If you elect to go with the first method, “drink to thirst", you’ll want to select a sports beverage that replaces both the water and sodium that you lose in sweat. We lose an appreciable amount of sodium when we sweat (anywhere between 600 to 1500 mg of sodium per liter for the average person! Though some people do lose as little as 200 and some with medical ailments up to 3500).

Hydrating with plain water (without adequate salt anywhere else in your plan) can screw up your body’s sodium balance and be quite dangerous. Skratch Hydration Sport Mix offers 800mg of sodium per liter and is formulated to mimic the average sodium sweat loss, thereby allowing your thirst mechanism to remain an accurate measure of your hydration needs. That said, if you are losing greater than 3% of your body weight during your exercise, and you find that your performance is being affected, consider increasing your sodium intake and tracking your fluid intake a bit more closely.

If you choose the second method: drinking to a carefully planned hydration schedule, but you are unsure where to begin, consider starting with 10 – 24 oz/hr of the Skratch Hydration Mix when training for an hour or longer. If you are a salty sweater, consider adding the Skratch Everyday Drink Mix as a booster and/or supplementing with salty foods during your training/event.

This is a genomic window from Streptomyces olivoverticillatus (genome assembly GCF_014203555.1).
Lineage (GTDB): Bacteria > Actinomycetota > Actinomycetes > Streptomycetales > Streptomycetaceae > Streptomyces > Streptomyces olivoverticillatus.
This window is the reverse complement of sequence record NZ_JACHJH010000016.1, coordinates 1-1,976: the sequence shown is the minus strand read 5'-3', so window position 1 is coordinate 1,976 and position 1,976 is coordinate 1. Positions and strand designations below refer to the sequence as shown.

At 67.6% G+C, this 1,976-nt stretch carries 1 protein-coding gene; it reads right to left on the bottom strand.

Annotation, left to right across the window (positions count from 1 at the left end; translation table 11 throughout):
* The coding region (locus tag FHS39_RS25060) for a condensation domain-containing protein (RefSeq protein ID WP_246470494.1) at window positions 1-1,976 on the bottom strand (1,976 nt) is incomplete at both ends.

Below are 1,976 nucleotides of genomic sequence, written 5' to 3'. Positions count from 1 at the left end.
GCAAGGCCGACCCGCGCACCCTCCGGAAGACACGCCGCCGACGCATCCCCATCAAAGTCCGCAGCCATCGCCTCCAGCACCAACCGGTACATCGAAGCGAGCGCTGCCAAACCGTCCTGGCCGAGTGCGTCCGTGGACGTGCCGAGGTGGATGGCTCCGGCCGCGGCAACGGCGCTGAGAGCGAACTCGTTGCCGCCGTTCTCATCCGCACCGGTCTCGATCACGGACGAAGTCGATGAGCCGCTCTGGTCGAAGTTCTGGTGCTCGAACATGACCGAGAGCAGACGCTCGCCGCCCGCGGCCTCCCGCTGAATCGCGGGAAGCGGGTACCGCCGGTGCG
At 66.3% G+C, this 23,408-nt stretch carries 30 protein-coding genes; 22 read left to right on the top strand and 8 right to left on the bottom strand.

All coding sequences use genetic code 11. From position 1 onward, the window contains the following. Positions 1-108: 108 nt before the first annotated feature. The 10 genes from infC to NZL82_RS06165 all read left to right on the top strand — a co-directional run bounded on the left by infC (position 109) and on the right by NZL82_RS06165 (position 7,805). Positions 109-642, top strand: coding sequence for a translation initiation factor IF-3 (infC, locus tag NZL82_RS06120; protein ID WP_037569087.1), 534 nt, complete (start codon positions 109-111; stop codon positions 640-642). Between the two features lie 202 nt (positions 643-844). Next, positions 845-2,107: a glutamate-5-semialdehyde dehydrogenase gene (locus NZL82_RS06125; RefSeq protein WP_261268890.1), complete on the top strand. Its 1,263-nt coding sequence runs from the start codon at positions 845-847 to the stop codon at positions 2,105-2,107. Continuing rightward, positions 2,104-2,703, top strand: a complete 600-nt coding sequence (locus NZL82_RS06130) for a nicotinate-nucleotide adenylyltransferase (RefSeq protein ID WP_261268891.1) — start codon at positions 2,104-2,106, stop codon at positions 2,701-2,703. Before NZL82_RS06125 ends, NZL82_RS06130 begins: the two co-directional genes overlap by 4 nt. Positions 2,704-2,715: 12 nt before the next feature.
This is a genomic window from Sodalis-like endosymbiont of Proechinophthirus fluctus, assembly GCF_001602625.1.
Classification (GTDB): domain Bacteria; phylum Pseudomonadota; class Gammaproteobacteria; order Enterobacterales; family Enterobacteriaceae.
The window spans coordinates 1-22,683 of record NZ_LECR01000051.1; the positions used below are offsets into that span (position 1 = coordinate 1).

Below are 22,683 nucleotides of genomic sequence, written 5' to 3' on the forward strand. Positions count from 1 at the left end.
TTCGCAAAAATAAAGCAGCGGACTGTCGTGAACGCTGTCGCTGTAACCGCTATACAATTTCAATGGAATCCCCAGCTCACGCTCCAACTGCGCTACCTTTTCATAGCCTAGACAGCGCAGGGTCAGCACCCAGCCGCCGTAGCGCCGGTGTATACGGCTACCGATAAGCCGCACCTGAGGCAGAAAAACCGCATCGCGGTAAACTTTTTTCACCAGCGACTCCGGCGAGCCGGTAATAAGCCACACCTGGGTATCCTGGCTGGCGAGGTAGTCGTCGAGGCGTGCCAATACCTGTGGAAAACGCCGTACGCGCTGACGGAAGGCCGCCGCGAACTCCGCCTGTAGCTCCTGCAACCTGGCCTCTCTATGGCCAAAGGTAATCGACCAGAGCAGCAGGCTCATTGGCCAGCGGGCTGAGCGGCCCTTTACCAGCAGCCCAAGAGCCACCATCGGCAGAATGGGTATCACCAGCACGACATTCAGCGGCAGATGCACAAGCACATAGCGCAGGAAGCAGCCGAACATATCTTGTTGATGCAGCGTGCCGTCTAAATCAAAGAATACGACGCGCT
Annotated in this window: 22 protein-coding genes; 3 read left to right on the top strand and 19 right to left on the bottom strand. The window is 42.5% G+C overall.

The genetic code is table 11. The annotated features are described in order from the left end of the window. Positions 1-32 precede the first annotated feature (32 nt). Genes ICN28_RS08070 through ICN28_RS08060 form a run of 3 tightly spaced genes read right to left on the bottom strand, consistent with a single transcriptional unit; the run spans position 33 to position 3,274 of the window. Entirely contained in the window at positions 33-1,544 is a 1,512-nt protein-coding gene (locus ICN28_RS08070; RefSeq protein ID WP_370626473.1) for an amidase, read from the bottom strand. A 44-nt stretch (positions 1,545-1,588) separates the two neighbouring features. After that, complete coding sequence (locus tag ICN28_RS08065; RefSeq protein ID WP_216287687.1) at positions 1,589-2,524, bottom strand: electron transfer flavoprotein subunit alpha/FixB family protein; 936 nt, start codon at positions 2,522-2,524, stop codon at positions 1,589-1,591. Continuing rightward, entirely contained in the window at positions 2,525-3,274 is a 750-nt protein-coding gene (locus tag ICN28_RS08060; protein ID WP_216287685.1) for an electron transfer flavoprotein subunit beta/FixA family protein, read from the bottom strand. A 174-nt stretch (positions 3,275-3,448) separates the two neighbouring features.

You’ll also want to consider what are your “acceptable” sweat losses (the amount of weight from sweat you can safely lose before your performance is impacted, generally <2 – 3% of your body weight). Sweat rates vary dramatically between endurance athletes, with an average sweat rate around 0.5 – 2.5 L/hr. To find your sweat rate, you’ll need to weigh yourself before and after exercise, accounting for the fluid you’ve taken in. An online sweat rate calculator can be very helpful with this! Test and retest in different sports, clothing, and weather – especially in weather that mimics your race conditions, so you’ll know how your sweat rate changes depending on shifting variables.

Fill In Your Remaining Carbohydrate Needs with Food

Once you’ve decided on your hydration strategy, we can begin looking at your remaining carbohydrate needs. Start by asking yourself few questions:

  • How long do I anticipate exercising?
  • How hard will I be working?
  • What nutrition do I like the taste of, look forward to eating, and tolerate during exercise?
  • How portable do I need this nutrition to be? (i.e. Will I be self-supported?)
  • Will I need to train my gut to tolerate this desired intake over time?

All of these questions will help you develop a personalized approach to nutrition. Using the chart provided below, consider the recommended range of carbohydrates for the duration and intensity of your training. If you are performing for long durations and high intensities, consider aiming for the upper end of the range.

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Athlete Example